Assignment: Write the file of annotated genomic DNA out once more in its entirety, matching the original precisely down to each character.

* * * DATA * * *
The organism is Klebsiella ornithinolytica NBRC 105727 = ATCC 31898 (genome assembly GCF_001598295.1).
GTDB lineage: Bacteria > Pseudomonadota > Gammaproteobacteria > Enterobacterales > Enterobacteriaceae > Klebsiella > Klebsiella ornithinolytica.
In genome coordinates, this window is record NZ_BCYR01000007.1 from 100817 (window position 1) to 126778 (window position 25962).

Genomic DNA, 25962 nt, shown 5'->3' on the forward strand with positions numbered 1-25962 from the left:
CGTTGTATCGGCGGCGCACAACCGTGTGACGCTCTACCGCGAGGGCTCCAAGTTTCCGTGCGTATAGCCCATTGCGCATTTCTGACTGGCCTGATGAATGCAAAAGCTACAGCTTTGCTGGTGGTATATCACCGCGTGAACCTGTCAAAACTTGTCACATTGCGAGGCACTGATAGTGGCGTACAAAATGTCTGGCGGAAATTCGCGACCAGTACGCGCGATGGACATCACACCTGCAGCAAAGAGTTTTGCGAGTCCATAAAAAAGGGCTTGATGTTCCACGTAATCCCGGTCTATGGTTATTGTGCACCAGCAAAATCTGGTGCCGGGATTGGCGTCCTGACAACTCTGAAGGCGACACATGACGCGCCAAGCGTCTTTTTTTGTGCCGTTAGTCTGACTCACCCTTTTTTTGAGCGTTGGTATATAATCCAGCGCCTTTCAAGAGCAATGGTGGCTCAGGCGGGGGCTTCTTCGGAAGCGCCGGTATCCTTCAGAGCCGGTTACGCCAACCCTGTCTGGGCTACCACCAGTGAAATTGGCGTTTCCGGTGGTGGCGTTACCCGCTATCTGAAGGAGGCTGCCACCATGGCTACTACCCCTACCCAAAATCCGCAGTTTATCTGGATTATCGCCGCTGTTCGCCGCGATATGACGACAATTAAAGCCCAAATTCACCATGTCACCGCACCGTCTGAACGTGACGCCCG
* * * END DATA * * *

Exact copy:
The organism is Klebsiella ornithinolytica NBRC 105727 = ATCC 31898 (genome assembly GCF_001598295.1).
GTDB lineage: Bacteria > Pseudomonadota > Gammaproteobacteria > Enterobacterales > Enterobacteriaceae > Klebsiella > Klebsiella ornithinolytica.
In genome coordinates, this window is record NZ_BCYR01000007.1 from 100817 (window position 1) to 126778 (window position 25962).

Genomic DNA, 25962 nt, shown 5'->3' on the forward strand with positions numbered 1-25962 from the left:
CGTTGTATCGGCGGCGCACAACCGTGTGACGCTCTACCGCGAGGGCTCCAAGTTTCCGTGCGTATAGCCCATTGCGCATTTCTGACTGGCCTGATGAATGCAAAAGCTACAGCTTTGCTGGTGGTATATCACCGCGTGAACCTGTCAAAACTTGTCACATTGCGAGGCACTGATAGTGGCGTACAAAATGTCTGGCGGAAATTCGCGACCAGTACGCGCGATGGACATCACACCTGCAGCAAAGAGTTTTGCGAGTCCATAAAAAAGGGCTTGATGTTCCACGTAATCCCGGTCTATGGTTATTGTGCACCAGCAAAATCTGGTGCCGGGATTGGCGTCCTGACAACTCTGAAGGCGACACATGACGCGCCAAGCGTCTTTTTTTGTGCCGTTAGTCTGACTCACCCTTTTTTTGAGCGTTGGTATATAATCCAGCGCCTTTCAAGAGCAATGGTGGCTCAGGCGGGGGCTTCTTCGGAAGCGCCGGTATCCTTCAGAGCCGGTTACGCCAACCCTGTCTGGGCTACCACCAGTGAAATTGGCGTTTCCGGTGGTGGCGTTACCCGCTATCTGAAGGAGGCTGCCACCATGGCTACTACCCCTACCCAAAATCCGCAGTTTATCTGGATTATCGCCGCTGTTCGCCGCGATATGACGACAATTAAAGCCCAAATTCACCATGTCACCGCACCGTCTGAACGTGACGCCCG